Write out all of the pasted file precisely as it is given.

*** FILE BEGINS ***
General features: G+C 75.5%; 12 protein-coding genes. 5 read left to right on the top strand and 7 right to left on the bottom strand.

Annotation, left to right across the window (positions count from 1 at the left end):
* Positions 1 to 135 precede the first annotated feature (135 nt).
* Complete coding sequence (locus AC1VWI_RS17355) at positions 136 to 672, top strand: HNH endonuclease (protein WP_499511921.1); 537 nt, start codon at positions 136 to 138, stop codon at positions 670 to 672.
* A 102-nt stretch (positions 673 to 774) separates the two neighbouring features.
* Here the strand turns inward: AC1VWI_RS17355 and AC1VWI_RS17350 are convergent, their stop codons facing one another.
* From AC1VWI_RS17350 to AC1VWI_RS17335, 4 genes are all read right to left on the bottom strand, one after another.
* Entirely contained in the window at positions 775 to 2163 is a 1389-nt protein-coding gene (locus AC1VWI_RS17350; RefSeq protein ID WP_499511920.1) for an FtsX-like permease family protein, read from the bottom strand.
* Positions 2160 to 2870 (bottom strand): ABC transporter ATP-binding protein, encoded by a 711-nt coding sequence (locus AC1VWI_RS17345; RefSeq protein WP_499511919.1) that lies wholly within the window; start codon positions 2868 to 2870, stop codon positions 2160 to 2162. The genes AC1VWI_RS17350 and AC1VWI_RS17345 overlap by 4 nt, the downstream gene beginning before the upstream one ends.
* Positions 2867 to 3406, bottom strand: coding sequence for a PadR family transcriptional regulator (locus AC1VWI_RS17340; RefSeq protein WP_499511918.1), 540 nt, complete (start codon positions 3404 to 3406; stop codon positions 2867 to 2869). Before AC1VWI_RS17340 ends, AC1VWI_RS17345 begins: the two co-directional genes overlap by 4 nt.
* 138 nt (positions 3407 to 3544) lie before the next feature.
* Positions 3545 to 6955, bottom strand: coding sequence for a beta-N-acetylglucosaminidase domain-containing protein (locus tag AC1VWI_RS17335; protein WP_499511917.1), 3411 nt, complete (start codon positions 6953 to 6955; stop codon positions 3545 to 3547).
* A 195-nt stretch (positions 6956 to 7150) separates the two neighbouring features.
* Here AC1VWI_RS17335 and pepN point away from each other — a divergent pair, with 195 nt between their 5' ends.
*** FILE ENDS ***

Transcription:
General features: G+C 75.5%; 12 protein-coding genes. 5 read left to right on the top strand and 7 right to left on the bottom strand.

Annotation, left to right across the window (positions count from 1 at the left end):
* Positions 1 to 135 precede the first annotated feature (135 nt).
* Complete coding sequence (locus AC1VWI_RS17355) at positions 136 to 672, top strand: HNH endonuclease (protein WP_499511921.1); 537 nt, start codon at positions 136 to 138, stop codon at positions 670 to 672.
* A 102-nt stretch (positions 673 to 774) separates the two neighbouring features.
* Here the strand turns inward: AC1VWI_RS17355 and AC1VWI_RS17350 are convergent, their stop codons facing one another.
* From AC1VWI_RS17350 to AC1VWI_RS17335, 4 genes are all read right to left on the bottom strand, one after another.
* Entirely contained in the window at positions 775 to 2163 is a 1389-nt protein-coding gene (locus AC1VWI_RS17350; RefSeq protein ID WP_499511920.1) for an FtsX-like permease family protein, read from the bottom strand.
* Positions 2160 to 2870 (bottom strand): ABC transporter ATP-binding protein, encoded by a 711-nt coding sequence (locus AC1VWI_RS17345; RefSeq protein WP_499511919.1) that lies wholly within the window; start codon positions 2868 to 2870, stop codon positions 2160 to 2162. The genes AC1VWI_RS17350 and AC1VWI_RS17345 overlap by 4 nt, the downstream gene beginning before the upstream one ends.
* Positions 2867 to 3406, bottom strand: coding sequence for a PadR family transcriptional regulator (locus AC1VWI_RS17340; RefSeq protein WP_499511918.1), 540 nt, complete (start codon positions 3404 to 3406; stop codon positions 2867 to 2869). Before AC1VWI_RS17340 ends, AC1VWI_RS17345 begins: the two co-directional genes overlap by 4 nt.
* 138 nt (positions 3407 to 3544) lie before the next feature.
* Positions 3545 to 6955, bottom strand: coding sequence for a beta-N-acetylglucosaminidase domain-containing protein (locus tag AC1VWI_RS17335; protein WP_499511917.1), 3411 nt, complete (start codon positions 6953 to 6955; stop codon positions 3545 to 3547).
* A 195-nt stretch (positions 6956 to 7150) separates the two neighbouring features.
* Here AC1VWI_RS17335 and pepN point away from each other — a divergent pair, with 195 nt between their 5' ends.